The green area of Cervi Park is coasted by Medieval walls with ramparts which directly overlooked on the Ausa, before reclamation in the ‘70s. Federico II built these walls, and two centuries later Malatesta’s family strengthen them.
They are Rimini’s most ancient boundaries, dating back to the Republican age and still visible on the sides of the Arch of Augustus. These walls presumably protected only the southern part of the built-up area, from Augustus Arch to Tiberius Bridge, while the remaining part was bordered by the Adriatic sea and the Marecchia River.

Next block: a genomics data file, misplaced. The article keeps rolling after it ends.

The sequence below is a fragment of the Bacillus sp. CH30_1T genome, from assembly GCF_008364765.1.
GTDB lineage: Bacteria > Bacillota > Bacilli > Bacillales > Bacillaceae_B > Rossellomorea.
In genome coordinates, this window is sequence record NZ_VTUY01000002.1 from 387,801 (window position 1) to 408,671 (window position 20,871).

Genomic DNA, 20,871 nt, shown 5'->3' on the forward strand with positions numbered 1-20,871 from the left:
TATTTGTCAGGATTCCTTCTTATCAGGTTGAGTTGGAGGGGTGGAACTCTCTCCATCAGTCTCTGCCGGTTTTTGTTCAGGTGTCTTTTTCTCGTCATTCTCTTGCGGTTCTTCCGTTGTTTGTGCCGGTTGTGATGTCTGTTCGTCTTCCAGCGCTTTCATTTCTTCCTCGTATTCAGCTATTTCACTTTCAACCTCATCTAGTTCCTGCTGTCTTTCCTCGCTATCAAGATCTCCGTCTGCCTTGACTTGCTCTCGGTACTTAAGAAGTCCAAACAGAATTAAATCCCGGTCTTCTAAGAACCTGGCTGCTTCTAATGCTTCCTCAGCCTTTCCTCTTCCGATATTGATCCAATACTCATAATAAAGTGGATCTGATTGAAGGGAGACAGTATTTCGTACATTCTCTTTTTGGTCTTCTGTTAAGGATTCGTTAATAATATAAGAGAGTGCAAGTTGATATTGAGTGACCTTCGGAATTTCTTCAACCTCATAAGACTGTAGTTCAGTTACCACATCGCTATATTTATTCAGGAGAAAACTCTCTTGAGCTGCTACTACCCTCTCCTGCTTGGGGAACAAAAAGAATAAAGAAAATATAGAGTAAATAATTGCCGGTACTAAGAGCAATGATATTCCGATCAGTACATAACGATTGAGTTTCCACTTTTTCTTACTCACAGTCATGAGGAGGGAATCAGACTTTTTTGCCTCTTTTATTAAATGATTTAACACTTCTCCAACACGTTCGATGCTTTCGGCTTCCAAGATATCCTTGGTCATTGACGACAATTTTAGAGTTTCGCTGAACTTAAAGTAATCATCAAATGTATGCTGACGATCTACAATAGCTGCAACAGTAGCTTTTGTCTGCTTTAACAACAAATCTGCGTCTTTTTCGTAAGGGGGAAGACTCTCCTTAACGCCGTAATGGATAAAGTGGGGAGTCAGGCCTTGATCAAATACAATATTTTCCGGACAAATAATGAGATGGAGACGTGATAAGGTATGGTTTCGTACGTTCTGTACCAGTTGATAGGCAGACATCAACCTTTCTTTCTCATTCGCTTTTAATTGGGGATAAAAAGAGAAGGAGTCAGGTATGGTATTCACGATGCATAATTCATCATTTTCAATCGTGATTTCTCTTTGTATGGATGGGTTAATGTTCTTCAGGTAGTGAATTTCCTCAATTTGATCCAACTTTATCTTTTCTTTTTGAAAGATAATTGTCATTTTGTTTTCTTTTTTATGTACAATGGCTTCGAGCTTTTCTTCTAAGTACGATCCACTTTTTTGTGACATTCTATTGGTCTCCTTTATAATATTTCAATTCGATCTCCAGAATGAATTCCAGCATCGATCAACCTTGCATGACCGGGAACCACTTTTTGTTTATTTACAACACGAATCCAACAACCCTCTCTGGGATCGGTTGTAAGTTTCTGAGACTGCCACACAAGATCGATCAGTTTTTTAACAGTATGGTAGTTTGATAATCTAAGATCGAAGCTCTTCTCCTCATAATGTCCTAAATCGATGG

After the first barbarian incursions, which caused the destruction of several domus of the city centre, in the second half of 200 d.C., a new fortified system incorporating the amphitheater was built along the maritime side. This structure remained unaltered until the Middle Ages when new military priorities required the edification of a new fortified circle.